by Sheila Webster Boneham
If you have read any of my Animals in Focus mysteries, you know that dogs and cats and other critters are vital characters. After all, the series isn't called Animals in Focus for nothing. In fact, each book in the series spotlights a different "animal activity" and each mystery hinges on a serious real-world issue. Just as they do in real life, serious issues can create major problems for writers.
In, Drop Dead on Recall, we meet 50-something animal photographer Janet MacPhail and her Australian Shepherd, Jay, at an obedience trial, where Janet watches as a top-level competitior keels over in the open obedience class. Soon Janet, Jay, and their very important feline family member, Leo, find themselves embroiled in a series of murders that seem to be linked to breeder ethics (or lack thereof) and cut-throat competitiveness.
In The Money Bird (2013), Janet has her lens focused on retrievers training for AKC retrieving tests, especially the handsome Drake and his almost-as-handsome person, anthropologist Tom Saunders. Drake, too, is inspired by the three Labs I've owned and and the many I've rescued over the years, especially my first Lab, Raja, a big chocolate field-bred goofball. Here he is with my beautiful Malcolm, who was one of the real-life models for Leo.
In Catwalk (coming fall 2014), Janet spends time competing in both canine and feline agility. Yes, it's true -- competitive sports are not just for dogs anymore! (Cats are often lured through agility courses, but in Catwalk, Janet clicker trains Leo just as she does Jay. Here's a video of clicker-trained agility cats - I LOVE this kid and his cats!) The very politically and emotionally charged issue in the book is feral cat colonies and the Trap-Neuter-Release approach to managing them.
A number of challenges presented themselves as soon as I began writing the series. First, I decided early on that I wanted to stay away from graphic or gratuitous violence and sex. Sure, people are killed, and Janet and Tom are fully engaged romantically, but I prefer to let readers use their imaginations rather than spell everything out. And since I am turned off by violence or sex that serve shock value rather than the story, I assume many other readers are as well.
The second major challenge was to find ways to introduce serious issues without shouting from one of my soap-boxes. Those, I knew, needed to be tucked under my desk, not splashed all over my books.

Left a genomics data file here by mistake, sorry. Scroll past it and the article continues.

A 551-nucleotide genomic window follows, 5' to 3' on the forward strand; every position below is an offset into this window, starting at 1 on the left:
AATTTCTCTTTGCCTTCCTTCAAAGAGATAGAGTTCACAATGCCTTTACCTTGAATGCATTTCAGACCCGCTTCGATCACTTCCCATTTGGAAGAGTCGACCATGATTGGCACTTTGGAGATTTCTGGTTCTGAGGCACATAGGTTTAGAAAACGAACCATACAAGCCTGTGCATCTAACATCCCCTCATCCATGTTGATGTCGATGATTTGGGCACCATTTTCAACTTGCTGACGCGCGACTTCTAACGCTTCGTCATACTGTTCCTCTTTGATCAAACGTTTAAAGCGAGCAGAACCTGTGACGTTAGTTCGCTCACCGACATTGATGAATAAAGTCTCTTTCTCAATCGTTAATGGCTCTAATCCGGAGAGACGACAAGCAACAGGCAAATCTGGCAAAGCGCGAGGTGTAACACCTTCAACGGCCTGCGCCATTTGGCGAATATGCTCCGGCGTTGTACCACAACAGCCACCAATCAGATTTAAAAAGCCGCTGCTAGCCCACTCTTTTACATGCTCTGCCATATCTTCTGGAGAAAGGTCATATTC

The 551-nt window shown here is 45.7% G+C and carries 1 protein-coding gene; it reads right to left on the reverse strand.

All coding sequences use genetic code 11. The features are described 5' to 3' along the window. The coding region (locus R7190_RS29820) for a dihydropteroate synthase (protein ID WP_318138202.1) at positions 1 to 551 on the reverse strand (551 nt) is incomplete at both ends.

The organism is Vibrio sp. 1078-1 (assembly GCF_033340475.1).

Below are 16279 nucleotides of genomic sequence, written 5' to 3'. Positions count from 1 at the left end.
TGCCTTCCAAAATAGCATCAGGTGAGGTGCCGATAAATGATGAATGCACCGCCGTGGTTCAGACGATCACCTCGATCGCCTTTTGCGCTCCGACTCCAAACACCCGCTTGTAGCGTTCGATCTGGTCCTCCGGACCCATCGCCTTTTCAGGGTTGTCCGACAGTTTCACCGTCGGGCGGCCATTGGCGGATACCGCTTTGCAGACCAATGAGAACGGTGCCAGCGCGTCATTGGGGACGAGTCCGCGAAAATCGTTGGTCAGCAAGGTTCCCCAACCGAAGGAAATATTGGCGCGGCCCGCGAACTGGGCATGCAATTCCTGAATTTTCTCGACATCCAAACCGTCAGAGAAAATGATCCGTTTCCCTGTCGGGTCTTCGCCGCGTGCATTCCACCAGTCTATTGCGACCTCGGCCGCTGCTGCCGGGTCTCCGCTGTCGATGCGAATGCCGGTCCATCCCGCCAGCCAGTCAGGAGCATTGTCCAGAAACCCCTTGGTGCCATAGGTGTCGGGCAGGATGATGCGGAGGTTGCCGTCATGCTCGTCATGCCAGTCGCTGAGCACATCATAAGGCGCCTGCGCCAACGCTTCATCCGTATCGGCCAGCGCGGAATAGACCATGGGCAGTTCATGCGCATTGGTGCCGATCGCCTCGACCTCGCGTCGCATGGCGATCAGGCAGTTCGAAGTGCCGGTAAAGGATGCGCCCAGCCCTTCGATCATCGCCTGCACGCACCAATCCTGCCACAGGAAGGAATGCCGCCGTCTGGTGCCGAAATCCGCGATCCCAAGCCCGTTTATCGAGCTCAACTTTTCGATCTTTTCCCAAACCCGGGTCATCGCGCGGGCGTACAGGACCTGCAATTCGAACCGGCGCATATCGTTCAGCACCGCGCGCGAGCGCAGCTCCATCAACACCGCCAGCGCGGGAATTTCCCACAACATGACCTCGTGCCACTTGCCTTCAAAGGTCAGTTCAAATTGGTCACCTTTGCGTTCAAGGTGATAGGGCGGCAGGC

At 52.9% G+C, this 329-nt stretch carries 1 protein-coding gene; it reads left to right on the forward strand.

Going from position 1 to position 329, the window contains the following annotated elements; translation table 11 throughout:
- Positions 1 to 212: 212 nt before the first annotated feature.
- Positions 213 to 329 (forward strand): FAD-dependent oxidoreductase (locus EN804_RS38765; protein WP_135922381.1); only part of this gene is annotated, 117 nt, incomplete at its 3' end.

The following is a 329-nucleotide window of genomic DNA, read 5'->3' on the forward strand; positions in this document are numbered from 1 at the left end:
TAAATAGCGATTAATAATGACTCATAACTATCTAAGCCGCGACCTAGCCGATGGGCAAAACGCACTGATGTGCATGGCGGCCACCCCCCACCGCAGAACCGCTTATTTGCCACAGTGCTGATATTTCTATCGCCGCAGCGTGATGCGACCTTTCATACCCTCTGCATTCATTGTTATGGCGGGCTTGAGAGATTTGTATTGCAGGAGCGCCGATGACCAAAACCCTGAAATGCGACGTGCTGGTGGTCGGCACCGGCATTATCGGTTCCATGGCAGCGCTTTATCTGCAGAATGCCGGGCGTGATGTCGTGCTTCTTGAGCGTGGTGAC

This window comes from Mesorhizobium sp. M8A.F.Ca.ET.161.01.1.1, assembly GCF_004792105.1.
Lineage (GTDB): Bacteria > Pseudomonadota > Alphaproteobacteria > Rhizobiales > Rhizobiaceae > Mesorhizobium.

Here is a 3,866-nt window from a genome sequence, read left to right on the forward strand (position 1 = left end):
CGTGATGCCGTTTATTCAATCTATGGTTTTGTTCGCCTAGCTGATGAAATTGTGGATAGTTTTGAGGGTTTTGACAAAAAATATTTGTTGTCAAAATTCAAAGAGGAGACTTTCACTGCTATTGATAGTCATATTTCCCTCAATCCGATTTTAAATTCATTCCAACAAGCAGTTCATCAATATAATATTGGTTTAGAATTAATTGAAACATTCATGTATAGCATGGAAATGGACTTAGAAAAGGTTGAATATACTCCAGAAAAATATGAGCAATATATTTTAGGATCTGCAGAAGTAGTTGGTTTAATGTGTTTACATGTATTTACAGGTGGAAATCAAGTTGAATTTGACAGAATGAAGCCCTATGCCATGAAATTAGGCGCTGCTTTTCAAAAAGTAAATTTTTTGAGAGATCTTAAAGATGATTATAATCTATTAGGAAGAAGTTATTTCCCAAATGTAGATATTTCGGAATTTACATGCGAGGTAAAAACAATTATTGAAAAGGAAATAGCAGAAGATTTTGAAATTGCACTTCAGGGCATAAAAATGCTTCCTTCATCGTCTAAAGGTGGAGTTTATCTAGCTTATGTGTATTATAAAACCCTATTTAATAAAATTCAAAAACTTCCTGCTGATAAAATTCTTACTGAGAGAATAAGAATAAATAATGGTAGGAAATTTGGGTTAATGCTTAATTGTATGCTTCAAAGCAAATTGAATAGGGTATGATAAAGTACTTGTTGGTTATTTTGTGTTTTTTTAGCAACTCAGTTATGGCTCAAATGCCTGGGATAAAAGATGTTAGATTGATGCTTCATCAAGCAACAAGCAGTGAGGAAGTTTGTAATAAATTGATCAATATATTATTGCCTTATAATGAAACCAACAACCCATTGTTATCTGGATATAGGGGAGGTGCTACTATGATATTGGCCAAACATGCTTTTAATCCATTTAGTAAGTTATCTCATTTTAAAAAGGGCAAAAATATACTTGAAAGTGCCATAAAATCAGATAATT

Setting these limits on myself is helpful in some ways, restrictive in others. After all, I'm writing about creatures and issues that stir intense feelings in me as well as in my readers, and it isn't always easy to stifle myself. Many authors face this problem in fiction, where characters and story (plot, if you prefer) are the real focus. So how do we strike a balance? Not all of us do - I'm sure we've all read books in which the author's passion for some cause overshadowed everything else. If you're like me, you may have quit reading. I don't like to be bludgeoned when I'm reading mostly to be entertained.
On the other hand, I do like to learn new things, and I have often read fiction that teased me into looking for more information about something.
I hope I'm striking that balance in my own fiction. In The Money Bird, wildlife trafficking is the larger issue woven into the plot. It's an ugly business, and I've tried to present it in a way that will encourage people to learn more without overdoing it. Judging by reader response, I think I've managed to open some eyes and inspire some research without detracting from the story itself. At least I hope so!
Catwalk is in production for its release this coming fall, and I'm working now on the next book in the series. Activity and issue, you ask? Livestock handling (i.e., herding), and rustling. Yes, we still have cattle and horse rustlers in our midst. But more on that later....
For more information about the Animals in Focus mysteries, and the series, please visit my website Mysteries Page, and for immediate news join me on Facebook or Twitter.
Autographed copies of Drop Dead on Recall, The Money Bird, and my nonfiction books, including Rescue Matters, from Pomegranate Books.
Also available from your favorite bookseller (think Indie!) and online: Paperback and Kindle editions HERE
Audible editions HERE
Sheila Webster Boneham writes fiction, nonfiction, and poetry. She started this blog as a way to bring readers and authors together over all sorts of writing that involves animals in some way. Learn more at Sheila's Website.